It’s not just raw performance, though: The Odin 2 is also a refined piece of hardware. It’s not as compact as the Pocket 4 Pro, but it’s much less chunky than a portable PC and the curved grips on its back make it easy to hold, particularly with newer games. Its d-pad, face buttons, analog triggers and Hall effect joysticks all feel great. Other touches like a fingerprint scanner, a dedicated return button, a micro-HDMI out port and two customizable back buttons are all nice perks, and the front-facing speakers are a clear upgrade over the Pocket 4 Pro.
The 6-inch, 1080p touchscreen is solid and well-sized, though it can stay a bit too bright in darker settings. Battery life is superb: We got more than eight hours of juice emulating systems like the PS2, but that jumped over 20 hours with lighter tasks. The device supports 65W fast charging as well. Cloud streaming and native Android games work as they should, and since the whole thing runs on a lightly modded version of Google’s OS, its stock interface should feel familiar to most.
The base Odin 2 has been in and out of stock, and the Pocket 4 Pro is a genuinely compelling alternative for $100 less. But the Odin 2 is still a step up in performance and overall comfort for those who can afford it. If you want to play the classics or stream modern games without a hitch, it’s the Android handheld to get.
Excellent emulation performance
Great battery life
Android is simple to navigate
Steam Deck is more capable for $100 extra
Setting up emulators still can be laborious
Docked experience isn’t seamless
$299 at AYN
Photo by James Trew / Engadget
Display: 3.5-inch LCD, 1,600 x 1,440 resolution, VRR 30Hz-62Hz | Chipset: Altera Cyclone V FPGA, Altera Cyclone 10 FPGA | RAM: 3.4MB BRAM, 2x 16MB 16-bit cellular RAM, 64MB 16-bit SDRAM, 256KB 16-bit asynchronous SRAM | Battery: 4,300mAh | Dimensions: 5.86 x 3.46 x 0.86 inches | Weight: 0.61 pounds | OS: Analogue OS
The Analogue Pocket is the ultimate Game Boy. Its vertical design is built like a modernized, premium version of Nintendo’s classic handheld, and it can even work with accessories like the Game Boy Camera. Compared to the original, though, the Pocket adds two extra face buttons, a pair of rear triggers, a microSD slot, a USB-C port and a rechargeable battery rated for six to 10 hours of playtime. Most significantly, it has a gorgeous 3.5-inch display that’s both backlit and incredibly sharp (615 ppi) but can be set to look like an old Game Boy panel with different filter modes. The device can also output to a TV with an optional dock.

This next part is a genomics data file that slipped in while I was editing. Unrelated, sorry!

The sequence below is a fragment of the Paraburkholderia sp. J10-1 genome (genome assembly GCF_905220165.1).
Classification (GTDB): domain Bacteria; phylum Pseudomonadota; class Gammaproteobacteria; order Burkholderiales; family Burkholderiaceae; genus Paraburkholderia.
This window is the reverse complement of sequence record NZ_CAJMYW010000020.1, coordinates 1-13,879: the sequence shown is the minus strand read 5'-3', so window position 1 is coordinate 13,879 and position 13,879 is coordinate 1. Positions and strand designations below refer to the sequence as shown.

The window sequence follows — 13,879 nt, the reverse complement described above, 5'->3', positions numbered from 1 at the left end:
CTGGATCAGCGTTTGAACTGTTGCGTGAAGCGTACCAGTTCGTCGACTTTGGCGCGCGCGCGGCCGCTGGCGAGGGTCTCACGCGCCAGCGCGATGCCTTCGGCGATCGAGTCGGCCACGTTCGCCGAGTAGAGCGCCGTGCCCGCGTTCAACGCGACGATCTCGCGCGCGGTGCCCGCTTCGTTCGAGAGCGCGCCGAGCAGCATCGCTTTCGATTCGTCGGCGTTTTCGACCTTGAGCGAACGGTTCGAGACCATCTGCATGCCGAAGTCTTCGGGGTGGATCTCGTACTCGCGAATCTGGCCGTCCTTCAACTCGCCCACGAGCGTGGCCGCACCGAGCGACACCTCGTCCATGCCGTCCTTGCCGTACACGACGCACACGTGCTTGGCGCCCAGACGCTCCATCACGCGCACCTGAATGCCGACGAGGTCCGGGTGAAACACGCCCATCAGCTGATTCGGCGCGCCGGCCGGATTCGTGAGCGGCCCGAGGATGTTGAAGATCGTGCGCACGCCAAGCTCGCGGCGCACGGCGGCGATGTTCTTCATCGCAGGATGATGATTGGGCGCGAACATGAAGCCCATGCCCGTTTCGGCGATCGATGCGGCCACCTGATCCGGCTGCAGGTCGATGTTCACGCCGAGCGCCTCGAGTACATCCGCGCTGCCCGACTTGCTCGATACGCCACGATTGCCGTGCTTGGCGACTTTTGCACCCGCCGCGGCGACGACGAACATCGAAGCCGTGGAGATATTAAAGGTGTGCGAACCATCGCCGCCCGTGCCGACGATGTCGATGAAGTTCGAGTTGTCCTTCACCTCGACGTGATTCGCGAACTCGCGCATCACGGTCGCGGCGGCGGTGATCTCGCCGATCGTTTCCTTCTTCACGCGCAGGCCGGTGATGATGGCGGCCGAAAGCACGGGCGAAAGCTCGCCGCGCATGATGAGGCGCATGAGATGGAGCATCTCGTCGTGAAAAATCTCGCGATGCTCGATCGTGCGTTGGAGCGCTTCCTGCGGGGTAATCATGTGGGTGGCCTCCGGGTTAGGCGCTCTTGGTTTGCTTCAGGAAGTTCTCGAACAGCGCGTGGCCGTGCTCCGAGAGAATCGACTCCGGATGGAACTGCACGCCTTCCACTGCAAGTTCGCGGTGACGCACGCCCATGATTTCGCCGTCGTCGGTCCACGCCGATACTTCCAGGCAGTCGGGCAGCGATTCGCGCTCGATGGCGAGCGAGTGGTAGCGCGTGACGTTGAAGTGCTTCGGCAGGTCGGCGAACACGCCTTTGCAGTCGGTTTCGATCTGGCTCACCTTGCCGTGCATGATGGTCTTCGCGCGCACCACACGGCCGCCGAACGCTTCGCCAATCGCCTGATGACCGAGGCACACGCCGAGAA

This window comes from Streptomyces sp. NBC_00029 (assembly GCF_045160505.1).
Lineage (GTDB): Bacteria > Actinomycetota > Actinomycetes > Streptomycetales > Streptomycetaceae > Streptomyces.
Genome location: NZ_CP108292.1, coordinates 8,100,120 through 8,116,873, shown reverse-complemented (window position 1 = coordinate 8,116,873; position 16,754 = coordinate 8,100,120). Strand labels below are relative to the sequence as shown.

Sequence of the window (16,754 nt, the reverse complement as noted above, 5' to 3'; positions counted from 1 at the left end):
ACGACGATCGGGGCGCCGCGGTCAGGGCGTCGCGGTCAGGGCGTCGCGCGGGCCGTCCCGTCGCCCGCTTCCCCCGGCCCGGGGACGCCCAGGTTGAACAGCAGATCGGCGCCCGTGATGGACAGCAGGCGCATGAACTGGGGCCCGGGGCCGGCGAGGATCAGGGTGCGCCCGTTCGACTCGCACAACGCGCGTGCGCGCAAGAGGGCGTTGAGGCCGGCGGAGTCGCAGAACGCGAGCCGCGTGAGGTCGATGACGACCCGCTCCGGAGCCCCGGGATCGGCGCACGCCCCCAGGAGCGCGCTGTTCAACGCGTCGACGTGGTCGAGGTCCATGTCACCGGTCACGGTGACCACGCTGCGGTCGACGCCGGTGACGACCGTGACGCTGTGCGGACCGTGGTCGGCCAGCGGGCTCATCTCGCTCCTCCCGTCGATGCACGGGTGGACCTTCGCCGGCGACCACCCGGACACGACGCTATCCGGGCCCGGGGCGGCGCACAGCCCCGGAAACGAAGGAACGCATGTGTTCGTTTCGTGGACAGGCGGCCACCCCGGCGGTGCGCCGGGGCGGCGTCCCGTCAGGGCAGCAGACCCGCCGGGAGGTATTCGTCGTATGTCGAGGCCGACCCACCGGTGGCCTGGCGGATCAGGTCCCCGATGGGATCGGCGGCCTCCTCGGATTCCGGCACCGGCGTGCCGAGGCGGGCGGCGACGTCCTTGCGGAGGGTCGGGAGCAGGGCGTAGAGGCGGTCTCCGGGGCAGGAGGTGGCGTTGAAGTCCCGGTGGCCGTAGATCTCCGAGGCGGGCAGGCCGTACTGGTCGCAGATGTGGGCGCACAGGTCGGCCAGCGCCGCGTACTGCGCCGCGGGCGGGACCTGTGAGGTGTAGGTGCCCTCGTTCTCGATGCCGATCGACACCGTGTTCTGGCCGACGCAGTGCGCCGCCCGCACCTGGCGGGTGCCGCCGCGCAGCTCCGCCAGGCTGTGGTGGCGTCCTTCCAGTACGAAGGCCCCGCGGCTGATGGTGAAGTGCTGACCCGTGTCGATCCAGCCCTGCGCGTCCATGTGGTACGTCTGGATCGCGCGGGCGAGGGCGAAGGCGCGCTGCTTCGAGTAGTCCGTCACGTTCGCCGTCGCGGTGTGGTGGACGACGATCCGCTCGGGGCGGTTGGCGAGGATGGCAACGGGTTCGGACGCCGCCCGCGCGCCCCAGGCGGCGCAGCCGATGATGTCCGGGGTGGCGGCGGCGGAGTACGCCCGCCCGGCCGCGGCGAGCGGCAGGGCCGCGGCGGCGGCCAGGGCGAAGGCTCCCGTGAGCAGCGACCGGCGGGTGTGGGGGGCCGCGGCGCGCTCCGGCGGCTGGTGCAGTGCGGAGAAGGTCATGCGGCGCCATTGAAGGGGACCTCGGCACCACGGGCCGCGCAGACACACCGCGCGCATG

Unlike the retro handhelds mentioned above, the Pocket is designed to play actual cartridges, not just ROM files. It works with Game Boy, Game Boy Color and Game Boy Advance games through its cartridge slot, while games from the Sega Game Gear are playable through an optional adapter. (Eventually, one day, adapters for other systems like the TurboGrafx-16 and Atari Lynx will arrive as well.)
Like past Analogue devices, the Pocket uses field-programmable gate array (FPGA) motherboards to mimic its target systems on a hardware level. In practice, this means the Pocket’s “emulation” of older titles is near-perfect, with a level of responsiveness and visual faithfulness that software-based emulation can’t match. Pop in a Game Boy or GBA cartridge and you can essentially play it as intended. That said, thanks to a big post-launch update and an active user community, the Pocket can also run ROMs off a microSD card and thus play systems like the SNES and Sega Genesis.
The Pocket isn’t cheap at $220, and its shoulder buttons aren’t as crisp to press as the excellent d-pad or face buttons. Still, if you have a collection of Game Boy, Game Gear or GBA games, the Pocket is the most elegant way to play them, and it’s only become more versatile over time. Its biggest flaw is that it can be hard to buy — expect to wait a few weeks for new orders to ship.
Plays Game Boy, Game Boy Color, and GBA cartridges with near-perfect emulation
Impressive build quality
Expandable via adapters
Software emulation available
Stock issues and shipping delays are common
Shoulder buttons feel a little spongy
Tiny volume buttons
$220 at Analogue
The Lenovo Legion Go is a capable alternative to the ASUS ROG Ally if you want a Windows handheld with a larger display. It also costs $700, runs on the same Ryzen Z1 Extreme chip and offers a similar set of performance modes, but it has a mondo-sized 8.8-inch panel with a sharper 2,560 x 1,600 resolution and a higher 144Hz refresh rate. It also borrows some ideas from the Switch, including detachable controllers and a built-in kickstand for playing games in a “tabletop” mode. Those controllers have touchpads to make navigating Windows a little easier, something the ROG Ally lacks. Battery life is a little better than ASUS’ machine as well.
But it’s still a Windows handheld, and Lenovo’s software tweaks aren’t as mature (yet) as what ASUS has done with Armoury Crate, so the UX often feels half-baked. The jumbo design is bulkier and a half-pound heavier than the ROG Ally, so some will find it too fatiguing to hold. Its fans are louder, too, and the display lacks VRR. Still, it’s not a bad choice if you’re dead-set on Windows.